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Topic: A good probability puzzle but what is the right wording?
Replies: 10   Last Post: Feb 24, 2013 12:19 PM

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Paul

Posts: 400
Registered: 7/12/10
Re: A good probability puzzle but what is the right wording?
Posted: Feb 23, 2013 5:33 PM
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On Monday, February 4, 2013 2:33:12 PM UTC, David C. Ullrich wrote:
> On Mon, 04 Feb 2013 08:15:59 -0500, quasi <quasi@null.set> wrote:
>
>
>

> >quasi wrote:
>
> >>Paul wrote:
>
> >>>
>
> >>>The following puzzle is copied and pasted from the internet.
>
> >>>
>
> >>> Alice secretly picks two different real numbers by an unknown
>
> >>> process and puts them in two (abstract) envelopes. Bob
>
> >>> chooses one of the two envelopes randomly (with a fair coin
>
> >>> toss), and shows you the number in that envelope. You must
>
> >>> now guess whether the number in the other, closed envelope
>
> >>> is larger or smaller than the one you�ve seen. Is there a
>
> >>> strategy which gives you a better than 50% chance of guessing
>
> >>> correctly, no matter what procedure Alice used to pick her
>
> >>> numbers?
>
> >>
>
> >>Yes.
>
> >>
>
> >>Let R denote the set of real numbers and let (0,1) denote
>
> >>the open interval from 0 to 1.
>
> >>
>
> >>Let f : R -> (0,1) be a strictly decreasing function.
>
> >>
>
> >>Use the following strategy:
>
> >>
>
> >>If the initially exposed value is t, "switch" with probability
>
> >>f(t) and "stay" with probability 1 - f(t).
>
> >>
>
> >>Suppose Alice chooses the pair x,y with x < y (by whatever
>
> >>process, it doesn't matter). After Alice choose that pair,
>
> >>then, by following the strategy I specified above, the
>
> >>probability of guessing the highest card is exactly
>
> >>
>
> >> (1/2)*f(x) + (1/2)*(1 - f(y))
>
> >>
>
> >>which simplifies to
>
> >>
>
> >> 1/2 + f(x) - f(y)
>
> >
>
> >I meant:
>
> >
>
> >which simplifies to
>
> >
>
> > 1/2 + (1/2)*(f(x) - f(y))
>
> >
>
> >>and that exceeds 1/2 since f is strictly decreasing.
>
>
>
> Huh. I thought the answer was obviously no. But
>
> this seems right. Huh.
>
>
>

> >>Of course, it's not the case that probability of guessing
>
> >>correctly is more than c for any fixed c > 1/2, but the
>
> >>problem didn't require that.
>
>
>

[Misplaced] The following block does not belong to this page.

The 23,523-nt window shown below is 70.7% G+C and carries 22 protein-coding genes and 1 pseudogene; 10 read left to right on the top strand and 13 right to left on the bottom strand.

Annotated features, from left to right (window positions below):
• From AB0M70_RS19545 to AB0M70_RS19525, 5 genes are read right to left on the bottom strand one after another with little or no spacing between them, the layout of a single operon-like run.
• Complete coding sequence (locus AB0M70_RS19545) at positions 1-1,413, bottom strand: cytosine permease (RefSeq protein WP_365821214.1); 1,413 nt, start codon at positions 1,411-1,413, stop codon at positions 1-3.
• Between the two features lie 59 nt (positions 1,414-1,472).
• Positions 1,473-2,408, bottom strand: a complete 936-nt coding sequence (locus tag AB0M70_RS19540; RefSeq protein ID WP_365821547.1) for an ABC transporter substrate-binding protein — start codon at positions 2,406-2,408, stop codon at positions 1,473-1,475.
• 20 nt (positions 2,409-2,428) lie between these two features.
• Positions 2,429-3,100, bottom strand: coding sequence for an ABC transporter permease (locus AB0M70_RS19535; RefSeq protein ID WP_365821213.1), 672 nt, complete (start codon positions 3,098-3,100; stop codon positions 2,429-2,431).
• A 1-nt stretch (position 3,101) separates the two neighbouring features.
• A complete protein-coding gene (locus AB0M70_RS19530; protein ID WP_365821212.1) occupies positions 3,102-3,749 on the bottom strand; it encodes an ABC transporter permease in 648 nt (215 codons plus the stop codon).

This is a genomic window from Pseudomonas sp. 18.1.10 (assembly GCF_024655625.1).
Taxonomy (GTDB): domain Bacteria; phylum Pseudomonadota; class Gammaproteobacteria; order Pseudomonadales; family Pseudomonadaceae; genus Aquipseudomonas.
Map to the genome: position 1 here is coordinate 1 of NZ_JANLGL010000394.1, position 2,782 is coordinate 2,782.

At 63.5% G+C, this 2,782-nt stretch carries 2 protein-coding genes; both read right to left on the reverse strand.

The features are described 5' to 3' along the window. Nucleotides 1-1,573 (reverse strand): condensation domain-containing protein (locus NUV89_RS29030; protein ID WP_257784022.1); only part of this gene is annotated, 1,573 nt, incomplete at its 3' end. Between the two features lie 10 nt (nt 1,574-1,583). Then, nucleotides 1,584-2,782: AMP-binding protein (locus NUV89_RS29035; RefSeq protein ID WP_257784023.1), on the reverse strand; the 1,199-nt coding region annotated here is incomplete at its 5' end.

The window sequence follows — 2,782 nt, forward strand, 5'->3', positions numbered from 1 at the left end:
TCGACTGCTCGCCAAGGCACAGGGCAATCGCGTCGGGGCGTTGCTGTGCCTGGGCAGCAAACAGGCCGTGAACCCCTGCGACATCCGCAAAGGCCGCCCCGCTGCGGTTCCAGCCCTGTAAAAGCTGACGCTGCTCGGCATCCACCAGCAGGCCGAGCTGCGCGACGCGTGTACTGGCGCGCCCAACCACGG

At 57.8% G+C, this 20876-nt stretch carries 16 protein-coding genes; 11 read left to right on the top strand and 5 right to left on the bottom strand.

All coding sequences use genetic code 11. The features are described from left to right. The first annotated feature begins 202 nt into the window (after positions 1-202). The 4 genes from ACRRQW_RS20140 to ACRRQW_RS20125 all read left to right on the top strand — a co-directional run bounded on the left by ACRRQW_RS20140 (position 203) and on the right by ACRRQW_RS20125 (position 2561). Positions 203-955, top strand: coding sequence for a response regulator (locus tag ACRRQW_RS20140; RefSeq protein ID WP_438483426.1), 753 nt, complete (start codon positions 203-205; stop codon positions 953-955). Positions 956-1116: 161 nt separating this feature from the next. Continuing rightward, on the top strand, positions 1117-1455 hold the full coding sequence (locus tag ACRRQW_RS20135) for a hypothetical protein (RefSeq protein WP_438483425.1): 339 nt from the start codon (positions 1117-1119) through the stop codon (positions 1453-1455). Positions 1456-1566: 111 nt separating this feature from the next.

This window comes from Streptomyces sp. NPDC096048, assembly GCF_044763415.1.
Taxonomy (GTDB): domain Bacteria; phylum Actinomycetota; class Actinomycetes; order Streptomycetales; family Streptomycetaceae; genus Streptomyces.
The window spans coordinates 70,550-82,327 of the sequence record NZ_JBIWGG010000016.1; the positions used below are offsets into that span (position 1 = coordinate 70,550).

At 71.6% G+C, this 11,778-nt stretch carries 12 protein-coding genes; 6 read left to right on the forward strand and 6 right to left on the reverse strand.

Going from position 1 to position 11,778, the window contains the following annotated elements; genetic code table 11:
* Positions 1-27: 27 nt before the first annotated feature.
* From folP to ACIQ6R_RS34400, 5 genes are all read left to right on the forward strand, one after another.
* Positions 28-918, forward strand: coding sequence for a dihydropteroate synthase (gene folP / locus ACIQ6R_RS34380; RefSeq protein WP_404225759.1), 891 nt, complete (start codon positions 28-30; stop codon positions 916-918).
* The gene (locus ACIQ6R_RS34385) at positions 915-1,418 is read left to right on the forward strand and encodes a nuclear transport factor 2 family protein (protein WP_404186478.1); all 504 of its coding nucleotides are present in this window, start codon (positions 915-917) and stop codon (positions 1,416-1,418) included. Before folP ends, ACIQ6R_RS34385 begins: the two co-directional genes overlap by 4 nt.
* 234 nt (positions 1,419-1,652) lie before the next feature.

> _If_ we assume in addition that Alice used some fixed
>
> probability distribution on {(x,y) : x < y} to choose
>
> x and y then it does give such a c, namely the
>
> expected value of 1/2 + 1/2(f(x) - f(y)). The expected
>
> value of a strictly positive random variable is
>
> strictly positive.
>

> >
>

David,

Rethinking this problem, I think your initial "obviously no" response may have been correct. There is an essential point here: the concept of "selection by an unknown process" is not readily translated into mathematics. Whenever you pose maths-sounding-problems which have essentially non-mathematical components you easily achieve contradictions. For example, you can readily obtain paradoxical conclusions from the non-mathematical premise that A "selects a non-negative integer in such a way that each integer has an equal probability of being chosen."
Rather than you saying that you were initially wrong, I think (tentatively think) that you were not wrong and that the argument above just illustrates that one can get paradoxical conclusions when one introduces mathematically incorrect or incoherent concepts.
I believe that using the non-mathematical concept of "any process whatsoever" is essential to obtaining the paradoxical result in this thread. To make the question meaningful, there would need to be a well-defined set of random processes which selects the number and a well-defined means of choosing among this well-defined set of processes. But then, of course, we wouldn't get a result which seems surprising or counter-intuitive.

At this point in time, my answer is that "no such method is possible to ensure a > 50% probability". The argument in this thread doesn't work because non-mathematics has been injected into it, just as an argument which involves "the set of all sets" can not be trusted.

Paul Epstein




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